Quick Thought: Other People's Transcriptions

March 22, 2019

A friend who is does a lot of IT programming once told me in reference to cloud backups: "There is no cloud, just someone else's computer." Somehow I that became in my head "There's just somebody else's ears."

 

If you're learning something that wasn't written down to begin with, make effort to use your own ears first. After you're done, if there's something you feel uncomfortable with, feel free to check a trusted source and decide where the sonic truth lies. It often is somewhere in between.

 

Two things I've learned:

 

a)  people in the business of transcribing often either are in a time crunch and sometimes settle for "close enough," or simplify so to make a part easier to play and thus their transcription more marketable. I have no doubts of Chuck Sher's ability to transcribe a simple bass line. Yet this is what's written for the Cold Duck Time bass line in "REAL EASY JAZZ"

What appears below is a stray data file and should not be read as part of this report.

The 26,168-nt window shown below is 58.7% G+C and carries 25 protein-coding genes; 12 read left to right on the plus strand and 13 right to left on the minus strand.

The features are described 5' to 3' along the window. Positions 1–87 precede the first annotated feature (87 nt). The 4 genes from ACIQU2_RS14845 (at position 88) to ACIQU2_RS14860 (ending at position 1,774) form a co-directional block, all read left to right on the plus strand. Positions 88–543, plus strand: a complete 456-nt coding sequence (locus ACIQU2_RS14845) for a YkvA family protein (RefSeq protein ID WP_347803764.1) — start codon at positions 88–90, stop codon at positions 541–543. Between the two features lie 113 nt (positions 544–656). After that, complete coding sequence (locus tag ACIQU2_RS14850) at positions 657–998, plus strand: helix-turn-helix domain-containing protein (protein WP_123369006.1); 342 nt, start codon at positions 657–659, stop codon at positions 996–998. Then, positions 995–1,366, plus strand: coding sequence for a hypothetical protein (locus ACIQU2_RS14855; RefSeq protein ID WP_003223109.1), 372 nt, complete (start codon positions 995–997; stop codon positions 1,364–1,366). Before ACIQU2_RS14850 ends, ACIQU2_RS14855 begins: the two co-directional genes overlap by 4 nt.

Technically, it might be slightly easier to play than the actual part, but not by much. And it's not the part, plain and simple. (also no break?)

 

b) those "song book piano" reductions usually are pretty weak. They will pretty much keep the vocal melody on the top of the right hand and have the left hand play something vaguely resembling the bass part. That leaves the first three or four fingers on the pianists right hand to represent the entire orchestration. They are a good tool for singers to work on songs, but, if you need to know how a song actually goes, try your ears. If you need proof, find a song with a bunch of slash chords and compare the piano chord that is written, to the chord symbol used, to the guitar voicing written. They can be laughably mismatched.

 

You will end up in time crunches where there just isn't time to learn it by ear, or someone springs something on you at the last second and you need to use a transcription or chart. If you're diligent about learning as much as you can by ear, however, you'll notice you can learn a lot of songs more accurately by listening through a couple times than you can search the depths of google for something that doesn't quite cut it.

 

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